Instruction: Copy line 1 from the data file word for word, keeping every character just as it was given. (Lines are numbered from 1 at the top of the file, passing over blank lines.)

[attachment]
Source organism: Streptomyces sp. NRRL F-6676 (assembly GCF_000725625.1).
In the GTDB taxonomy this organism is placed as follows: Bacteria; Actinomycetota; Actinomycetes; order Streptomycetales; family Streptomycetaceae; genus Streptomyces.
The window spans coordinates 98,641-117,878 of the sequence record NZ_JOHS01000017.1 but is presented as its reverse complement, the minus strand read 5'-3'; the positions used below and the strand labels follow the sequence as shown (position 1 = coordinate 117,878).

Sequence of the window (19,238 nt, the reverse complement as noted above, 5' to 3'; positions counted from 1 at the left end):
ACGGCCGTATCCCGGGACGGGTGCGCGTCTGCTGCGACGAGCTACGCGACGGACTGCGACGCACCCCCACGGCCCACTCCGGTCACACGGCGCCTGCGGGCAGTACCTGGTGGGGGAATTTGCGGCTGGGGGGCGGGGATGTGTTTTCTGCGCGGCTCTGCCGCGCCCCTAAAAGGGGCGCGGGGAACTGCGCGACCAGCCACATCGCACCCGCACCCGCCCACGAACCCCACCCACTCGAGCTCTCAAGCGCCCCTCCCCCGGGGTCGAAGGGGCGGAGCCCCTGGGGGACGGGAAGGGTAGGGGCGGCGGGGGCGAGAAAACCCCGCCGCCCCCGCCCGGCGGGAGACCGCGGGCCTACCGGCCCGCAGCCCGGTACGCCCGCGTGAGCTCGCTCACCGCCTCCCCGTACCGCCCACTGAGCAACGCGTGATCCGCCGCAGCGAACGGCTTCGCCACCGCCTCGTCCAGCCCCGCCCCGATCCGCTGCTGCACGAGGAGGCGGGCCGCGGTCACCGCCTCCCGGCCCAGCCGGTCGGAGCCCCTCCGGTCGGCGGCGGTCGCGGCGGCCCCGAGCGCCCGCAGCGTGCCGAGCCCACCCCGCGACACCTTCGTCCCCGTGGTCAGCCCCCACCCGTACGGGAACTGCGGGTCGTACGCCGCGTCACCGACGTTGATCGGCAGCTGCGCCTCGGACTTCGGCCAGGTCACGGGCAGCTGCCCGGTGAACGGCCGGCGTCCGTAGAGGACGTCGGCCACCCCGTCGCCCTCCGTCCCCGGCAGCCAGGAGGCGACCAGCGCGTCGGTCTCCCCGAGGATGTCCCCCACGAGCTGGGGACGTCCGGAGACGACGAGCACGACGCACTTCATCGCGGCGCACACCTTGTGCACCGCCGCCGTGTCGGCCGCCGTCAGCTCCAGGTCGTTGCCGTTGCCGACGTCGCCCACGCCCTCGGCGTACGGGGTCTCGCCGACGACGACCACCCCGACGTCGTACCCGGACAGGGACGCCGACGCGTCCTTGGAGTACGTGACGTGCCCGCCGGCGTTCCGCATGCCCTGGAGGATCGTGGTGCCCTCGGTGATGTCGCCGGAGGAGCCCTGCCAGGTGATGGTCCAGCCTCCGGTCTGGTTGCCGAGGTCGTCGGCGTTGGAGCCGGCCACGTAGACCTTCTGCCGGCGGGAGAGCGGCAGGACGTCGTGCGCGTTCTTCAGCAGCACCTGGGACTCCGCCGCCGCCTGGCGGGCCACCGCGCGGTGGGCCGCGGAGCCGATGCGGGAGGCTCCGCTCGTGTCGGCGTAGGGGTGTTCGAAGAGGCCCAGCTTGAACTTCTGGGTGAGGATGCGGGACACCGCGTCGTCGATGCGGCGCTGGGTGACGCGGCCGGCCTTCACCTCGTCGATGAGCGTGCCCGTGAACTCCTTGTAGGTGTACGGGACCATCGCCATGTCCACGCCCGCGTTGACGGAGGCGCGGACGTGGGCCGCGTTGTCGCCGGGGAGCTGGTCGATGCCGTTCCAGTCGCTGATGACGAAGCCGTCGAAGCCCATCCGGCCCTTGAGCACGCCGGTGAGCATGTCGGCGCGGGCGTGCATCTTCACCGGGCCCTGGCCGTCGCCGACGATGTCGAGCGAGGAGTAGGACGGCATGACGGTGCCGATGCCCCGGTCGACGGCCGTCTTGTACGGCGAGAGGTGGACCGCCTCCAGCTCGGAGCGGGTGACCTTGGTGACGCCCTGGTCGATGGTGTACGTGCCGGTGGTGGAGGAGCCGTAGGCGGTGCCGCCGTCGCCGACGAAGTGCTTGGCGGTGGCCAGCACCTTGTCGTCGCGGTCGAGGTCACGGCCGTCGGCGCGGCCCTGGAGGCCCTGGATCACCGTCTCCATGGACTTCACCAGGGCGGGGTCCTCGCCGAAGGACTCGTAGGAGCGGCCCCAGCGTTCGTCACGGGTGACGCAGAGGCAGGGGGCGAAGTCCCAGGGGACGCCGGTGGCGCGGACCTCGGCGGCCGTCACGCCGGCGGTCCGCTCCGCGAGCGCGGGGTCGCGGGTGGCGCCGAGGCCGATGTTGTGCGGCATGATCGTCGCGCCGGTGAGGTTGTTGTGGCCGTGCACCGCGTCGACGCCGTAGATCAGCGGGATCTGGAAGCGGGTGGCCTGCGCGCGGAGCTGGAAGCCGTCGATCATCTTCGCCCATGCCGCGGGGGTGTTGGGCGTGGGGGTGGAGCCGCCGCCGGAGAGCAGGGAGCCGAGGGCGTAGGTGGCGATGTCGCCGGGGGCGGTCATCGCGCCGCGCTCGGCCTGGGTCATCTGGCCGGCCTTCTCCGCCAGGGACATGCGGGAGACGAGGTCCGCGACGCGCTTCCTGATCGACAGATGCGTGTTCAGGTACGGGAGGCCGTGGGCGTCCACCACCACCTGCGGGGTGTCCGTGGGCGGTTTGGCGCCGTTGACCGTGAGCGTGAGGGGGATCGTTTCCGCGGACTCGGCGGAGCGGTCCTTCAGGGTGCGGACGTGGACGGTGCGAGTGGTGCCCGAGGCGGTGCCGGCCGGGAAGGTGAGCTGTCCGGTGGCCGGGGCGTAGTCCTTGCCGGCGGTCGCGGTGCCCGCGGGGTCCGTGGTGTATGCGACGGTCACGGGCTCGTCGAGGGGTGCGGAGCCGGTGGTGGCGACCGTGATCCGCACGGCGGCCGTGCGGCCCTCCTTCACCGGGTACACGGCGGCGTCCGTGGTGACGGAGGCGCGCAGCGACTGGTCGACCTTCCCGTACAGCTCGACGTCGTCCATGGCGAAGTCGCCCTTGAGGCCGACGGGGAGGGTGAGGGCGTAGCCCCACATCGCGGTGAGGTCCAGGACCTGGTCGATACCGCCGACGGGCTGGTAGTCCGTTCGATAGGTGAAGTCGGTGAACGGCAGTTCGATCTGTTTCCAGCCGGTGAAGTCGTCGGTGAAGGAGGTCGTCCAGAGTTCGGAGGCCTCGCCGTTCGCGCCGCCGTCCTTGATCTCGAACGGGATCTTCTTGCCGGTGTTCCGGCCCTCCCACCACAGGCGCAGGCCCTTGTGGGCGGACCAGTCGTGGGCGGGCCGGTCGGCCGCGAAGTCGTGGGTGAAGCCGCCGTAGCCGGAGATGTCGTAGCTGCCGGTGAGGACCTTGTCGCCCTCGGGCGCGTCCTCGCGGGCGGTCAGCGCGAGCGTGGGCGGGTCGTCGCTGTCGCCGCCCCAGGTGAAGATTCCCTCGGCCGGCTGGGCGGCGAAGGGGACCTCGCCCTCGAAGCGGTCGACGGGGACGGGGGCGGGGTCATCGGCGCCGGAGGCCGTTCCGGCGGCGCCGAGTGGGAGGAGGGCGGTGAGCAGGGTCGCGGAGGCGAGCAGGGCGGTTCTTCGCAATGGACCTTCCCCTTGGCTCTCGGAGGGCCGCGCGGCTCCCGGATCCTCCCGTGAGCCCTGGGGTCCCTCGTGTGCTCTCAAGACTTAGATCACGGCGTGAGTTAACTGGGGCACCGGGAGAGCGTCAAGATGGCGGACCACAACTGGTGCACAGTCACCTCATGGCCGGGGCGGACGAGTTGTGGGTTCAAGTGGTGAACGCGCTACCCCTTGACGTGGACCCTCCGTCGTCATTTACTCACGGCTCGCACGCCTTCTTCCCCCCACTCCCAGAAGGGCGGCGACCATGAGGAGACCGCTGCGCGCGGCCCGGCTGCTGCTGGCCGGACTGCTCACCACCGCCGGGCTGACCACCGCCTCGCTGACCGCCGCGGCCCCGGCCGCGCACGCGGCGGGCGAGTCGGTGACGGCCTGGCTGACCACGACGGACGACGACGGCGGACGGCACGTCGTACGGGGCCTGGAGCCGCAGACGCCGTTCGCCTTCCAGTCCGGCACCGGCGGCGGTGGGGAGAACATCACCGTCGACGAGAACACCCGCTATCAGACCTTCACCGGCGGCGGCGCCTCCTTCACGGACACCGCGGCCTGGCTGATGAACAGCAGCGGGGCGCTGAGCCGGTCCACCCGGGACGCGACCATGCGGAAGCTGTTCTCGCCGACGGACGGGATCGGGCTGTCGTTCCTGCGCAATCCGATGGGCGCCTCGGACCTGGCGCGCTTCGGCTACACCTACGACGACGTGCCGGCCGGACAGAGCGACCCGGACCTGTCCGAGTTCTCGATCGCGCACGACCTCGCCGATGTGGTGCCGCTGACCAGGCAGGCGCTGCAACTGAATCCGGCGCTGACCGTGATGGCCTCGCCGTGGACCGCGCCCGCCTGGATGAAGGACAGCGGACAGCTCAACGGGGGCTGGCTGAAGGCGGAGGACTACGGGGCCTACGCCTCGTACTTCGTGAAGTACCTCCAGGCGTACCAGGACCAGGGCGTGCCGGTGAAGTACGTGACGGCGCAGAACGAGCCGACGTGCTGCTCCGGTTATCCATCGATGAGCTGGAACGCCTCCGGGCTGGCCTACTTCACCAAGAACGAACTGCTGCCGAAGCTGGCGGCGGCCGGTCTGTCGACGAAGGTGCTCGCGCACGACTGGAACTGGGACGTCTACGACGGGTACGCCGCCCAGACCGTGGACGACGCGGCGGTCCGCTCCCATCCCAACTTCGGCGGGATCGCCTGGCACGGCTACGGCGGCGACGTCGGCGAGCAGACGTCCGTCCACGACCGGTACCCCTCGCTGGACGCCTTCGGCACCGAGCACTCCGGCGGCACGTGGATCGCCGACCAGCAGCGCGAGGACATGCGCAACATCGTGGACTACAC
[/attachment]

Source organism: Streptomyces sp. NRRL F-6676 (assembly GCF_000725625.1).